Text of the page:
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Title: S-glycosylation-based cysteine profiling reveals regulation of glycolysis by itaconate
Authors: Wei Qin, Ke Qin, Yanling Zhang, Wentong Jia, Ying Chen, Bo Cheng, Linghang Peng, Nan Chen, Yuan Liu, Wen Zhou, Yan-Ling Wang, Xing Chen, Chu Wang
Journal: Nature Chemical Biology
Although traditionally recognized as the body’s infection-defense mechanism, the immune system is now understood to play a complex and fundamental role in all aspects of human health and disease, even in the absence of infection. In a healthy human, immune signals that promote inflammation constantly compete with those that suppress it. Excessive inflammation can harm healthy tissue, causing autoimmune diseases like rheumatoid arthritis or multiple sclerosis (MS), which are increasing in prevalence in the industrialized world1. Excitingly for drug developers, a number of small organic metabolites (compounds found in metabolism) can regulate this immune “posture”. These molecules could be signposts on the road to therapies in several diseases where this immune balance is misregulated.
One such molecule, itaconate, is a metabolic byproduct derived from cis-aconitate (Fig. 1), which is produced in the mitochondria, the “powerhouse of the cell.” This molecule has been known for some time to be anti-inflammatory, hitting the brakes on the body’s immune response. How exactly itaconate produces this anti-inflammatory effect is unclear though.
Figure 1: The mitochondrial metabolite cis-aconitate is converted to itaconate. Itaconate’s reactive site is indicated in red. Source: Justin Donnelly
The chemical properties of itaconate offer some clues. Itaconate is an electrophile (meaning electron-loving). In other words, it is electron-poor, and seeks to react with electron-rich molecules. The inside of cells is a highly electron-rich environment, and biomolecules such as proteins have many nucleophiles (nucleus-lovers) for itaconate to potentially react with. The particular structure of itaconate, particularly the double bond highlighted in Fig 1, suggests reactivity with -SH chemical groups, known as thiols, found in proteins on the amino acid cysteine (Fig. 2). The protein KEAP1, known to sense the balance of nucleophilic and electrophilic potential in a cell, was previously shown to react chemically with itaconate in such a manner. This interaction was found to be responsible for some, but not all, of itaconate’s anti-inflammatory effects. But KEAP1 was previously known to be involved in sensing molecules like itaconate. How can we identify other protein partners of itaconate if we do not know where to look for them?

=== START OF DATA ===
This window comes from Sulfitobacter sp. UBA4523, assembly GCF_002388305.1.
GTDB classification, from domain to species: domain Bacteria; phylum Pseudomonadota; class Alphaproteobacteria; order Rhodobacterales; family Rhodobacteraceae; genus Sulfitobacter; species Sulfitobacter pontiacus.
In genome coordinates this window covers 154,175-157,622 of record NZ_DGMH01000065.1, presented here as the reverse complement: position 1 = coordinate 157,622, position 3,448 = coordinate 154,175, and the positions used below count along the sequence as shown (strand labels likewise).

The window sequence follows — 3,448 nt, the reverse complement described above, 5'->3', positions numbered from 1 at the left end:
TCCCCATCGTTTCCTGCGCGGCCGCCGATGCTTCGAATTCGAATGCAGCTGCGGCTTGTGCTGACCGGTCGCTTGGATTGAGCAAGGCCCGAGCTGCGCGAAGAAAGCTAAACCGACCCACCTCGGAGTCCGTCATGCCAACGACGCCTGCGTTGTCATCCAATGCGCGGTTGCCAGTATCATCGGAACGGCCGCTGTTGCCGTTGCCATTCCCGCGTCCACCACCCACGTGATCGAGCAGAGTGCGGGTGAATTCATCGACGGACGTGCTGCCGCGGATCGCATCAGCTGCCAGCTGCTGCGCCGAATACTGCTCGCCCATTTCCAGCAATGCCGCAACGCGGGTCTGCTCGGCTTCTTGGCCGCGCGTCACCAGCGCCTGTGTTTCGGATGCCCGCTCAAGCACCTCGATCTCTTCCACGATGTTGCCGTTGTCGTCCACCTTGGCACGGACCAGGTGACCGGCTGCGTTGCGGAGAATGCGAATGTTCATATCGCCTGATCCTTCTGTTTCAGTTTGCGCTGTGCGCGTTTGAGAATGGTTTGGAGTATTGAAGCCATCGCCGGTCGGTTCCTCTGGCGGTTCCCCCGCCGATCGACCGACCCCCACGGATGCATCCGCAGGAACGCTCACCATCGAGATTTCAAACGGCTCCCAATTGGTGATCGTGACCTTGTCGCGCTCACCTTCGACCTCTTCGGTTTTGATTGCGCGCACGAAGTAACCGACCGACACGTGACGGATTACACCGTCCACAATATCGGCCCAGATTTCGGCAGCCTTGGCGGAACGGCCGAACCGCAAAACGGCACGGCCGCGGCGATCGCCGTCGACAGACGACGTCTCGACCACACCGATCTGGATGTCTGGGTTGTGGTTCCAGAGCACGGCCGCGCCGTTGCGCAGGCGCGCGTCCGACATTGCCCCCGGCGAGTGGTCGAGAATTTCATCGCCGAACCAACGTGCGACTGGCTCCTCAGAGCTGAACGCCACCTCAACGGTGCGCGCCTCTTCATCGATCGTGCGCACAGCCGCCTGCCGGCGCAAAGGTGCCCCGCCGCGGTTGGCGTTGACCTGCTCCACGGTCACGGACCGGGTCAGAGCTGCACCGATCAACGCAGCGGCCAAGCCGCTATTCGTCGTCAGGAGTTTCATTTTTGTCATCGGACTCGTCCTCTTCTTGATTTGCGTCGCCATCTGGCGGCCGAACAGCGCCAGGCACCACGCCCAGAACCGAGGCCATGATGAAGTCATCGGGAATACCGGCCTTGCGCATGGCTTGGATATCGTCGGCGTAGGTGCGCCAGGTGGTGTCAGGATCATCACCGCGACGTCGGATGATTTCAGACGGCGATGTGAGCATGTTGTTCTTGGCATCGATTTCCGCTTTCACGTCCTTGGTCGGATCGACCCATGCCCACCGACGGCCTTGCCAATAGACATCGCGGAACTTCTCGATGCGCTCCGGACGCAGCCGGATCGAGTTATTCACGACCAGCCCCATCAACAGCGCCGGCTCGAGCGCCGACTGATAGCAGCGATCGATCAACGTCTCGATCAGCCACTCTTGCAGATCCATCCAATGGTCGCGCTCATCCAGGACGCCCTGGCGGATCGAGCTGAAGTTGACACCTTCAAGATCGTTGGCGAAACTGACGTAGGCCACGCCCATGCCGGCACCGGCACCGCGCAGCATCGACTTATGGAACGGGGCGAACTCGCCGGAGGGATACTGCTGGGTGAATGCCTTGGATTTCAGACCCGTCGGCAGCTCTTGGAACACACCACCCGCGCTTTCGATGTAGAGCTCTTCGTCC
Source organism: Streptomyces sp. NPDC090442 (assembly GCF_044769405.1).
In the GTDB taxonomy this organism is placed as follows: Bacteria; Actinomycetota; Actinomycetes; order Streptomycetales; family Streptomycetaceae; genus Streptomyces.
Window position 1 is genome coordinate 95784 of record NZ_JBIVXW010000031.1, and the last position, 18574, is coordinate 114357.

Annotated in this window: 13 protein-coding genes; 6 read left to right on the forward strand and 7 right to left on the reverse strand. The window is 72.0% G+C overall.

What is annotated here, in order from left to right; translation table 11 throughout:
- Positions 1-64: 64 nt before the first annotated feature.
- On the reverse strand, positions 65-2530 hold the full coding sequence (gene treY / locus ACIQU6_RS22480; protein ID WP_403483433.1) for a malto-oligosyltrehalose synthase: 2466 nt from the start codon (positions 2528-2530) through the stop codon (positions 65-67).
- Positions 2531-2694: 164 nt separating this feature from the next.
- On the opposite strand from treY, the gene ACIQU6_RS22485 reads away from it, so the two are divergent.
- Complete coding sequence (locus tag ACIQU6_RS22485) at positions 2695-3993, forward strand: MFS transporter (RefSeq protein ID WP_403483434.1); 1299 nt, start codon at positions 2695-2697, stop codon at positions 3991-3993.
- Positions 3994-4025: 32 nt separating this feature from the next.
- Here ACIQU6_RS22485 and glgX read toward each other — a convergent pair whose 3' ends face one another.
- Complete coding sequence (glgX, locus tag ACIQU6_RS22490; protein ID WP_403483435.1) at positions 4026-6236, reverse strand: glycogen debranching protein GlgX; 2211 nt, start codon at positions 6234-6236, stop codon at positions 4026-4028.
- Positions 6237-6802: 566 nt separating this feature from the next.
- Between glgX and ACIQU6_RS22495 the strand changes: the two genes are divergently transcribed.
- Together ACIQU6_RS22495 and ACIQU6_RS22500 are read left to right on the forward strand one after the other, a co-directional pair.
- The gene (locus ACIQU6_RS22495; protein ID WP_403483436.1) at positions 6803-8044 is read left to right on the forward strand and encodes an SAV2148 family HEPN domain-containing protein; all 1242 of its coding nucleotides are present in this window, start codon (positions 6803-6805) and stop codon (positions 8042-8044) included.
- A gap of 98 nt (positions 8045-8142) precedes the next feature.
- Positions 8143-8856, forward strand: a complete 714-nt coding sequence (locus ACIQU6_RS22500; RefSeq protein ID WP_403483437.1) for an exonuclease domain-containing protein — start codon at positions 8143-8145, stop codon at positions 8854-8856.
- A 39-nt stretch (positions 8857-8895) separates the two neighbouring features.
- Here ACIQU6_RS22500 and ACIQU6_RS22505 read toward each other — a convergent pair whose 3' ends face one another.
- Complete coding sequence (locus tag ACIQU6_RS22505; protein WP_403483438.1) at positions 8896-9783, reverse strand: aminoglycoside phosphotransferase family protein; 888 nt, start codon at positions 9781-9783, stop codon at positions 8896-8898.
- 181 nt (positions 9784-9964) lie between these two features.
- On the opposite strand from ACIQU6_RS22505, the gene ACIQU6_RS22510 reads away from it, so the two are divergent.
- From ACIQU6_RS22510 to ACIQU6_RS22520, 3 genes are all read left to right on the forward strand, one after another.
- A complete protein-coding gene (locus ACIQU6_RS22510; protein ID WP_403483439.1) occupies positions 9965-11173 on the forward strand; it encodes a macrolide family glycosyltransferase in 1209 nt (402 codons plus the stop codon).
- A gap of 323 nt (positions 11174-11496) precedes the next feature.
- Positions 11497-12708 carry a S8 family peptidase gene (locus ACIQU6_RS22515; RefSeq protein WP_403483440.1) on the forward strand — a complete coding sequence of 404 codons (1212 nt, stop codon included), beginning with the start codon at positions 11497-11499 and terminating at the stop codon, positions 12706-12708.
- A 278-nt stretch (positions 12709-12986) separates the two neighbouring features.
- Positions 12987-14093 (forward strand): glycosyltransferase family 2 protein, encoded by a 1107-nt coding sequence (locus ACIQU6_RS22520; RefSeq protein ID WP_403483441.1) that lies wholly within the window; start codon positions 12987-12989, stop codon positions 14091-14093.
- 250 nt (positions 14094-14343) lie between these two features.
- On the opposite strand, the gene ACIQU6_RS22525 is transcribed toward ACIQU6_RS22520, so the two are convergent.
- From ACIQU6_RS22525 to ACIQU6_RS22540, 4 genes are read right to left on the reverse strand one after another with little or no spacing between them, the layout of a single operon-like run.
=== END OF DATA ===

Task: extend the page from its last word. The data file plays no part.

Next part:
Figure 2: Itaconate can react with cysteines in proteins such as KEAP1, resulting in an itaconate-protein adduct. In this figure, R represents a generic protein backbone. Source: Justin Donnelly
The authors of the Nature Chemical Biology study, Wei Qin and coworkers at Peking University in Beijing, developed a chemoproteomic strategy as a way to scan through thousands of proteins for itaconate-reactive sites in an unbiased way. To accomplish this, itaconate-modified proteins must be selectively enriched from the complete set of a cell’s proteins, known as its proteome, before being digested into smaller pieces and run on a mass spectrometer, which can identify and quantify them.
Enriching modified proteins via chemical methods is difficult, since itaconate is much smaller than the protein it modifies. Well-characterized protein modifications, such as phosphate groups, can be enriched using biological tools like antibodies, but no such tools exist for itaconate. Consequently, instead of enriching itaconate-reactive proteins directly, the authors used a competitive enrichment strategy. By using a synthetic cysteine reactive molecule of their own design, the authors tagged and enriched every reactive cysteine not modified with itaconate. By comparing these enriched proteins to a control group not exposed to itaconate, experimenters can infer whether a cysteine reacted with itaconate, and to what degree, across thousands of proteins at once.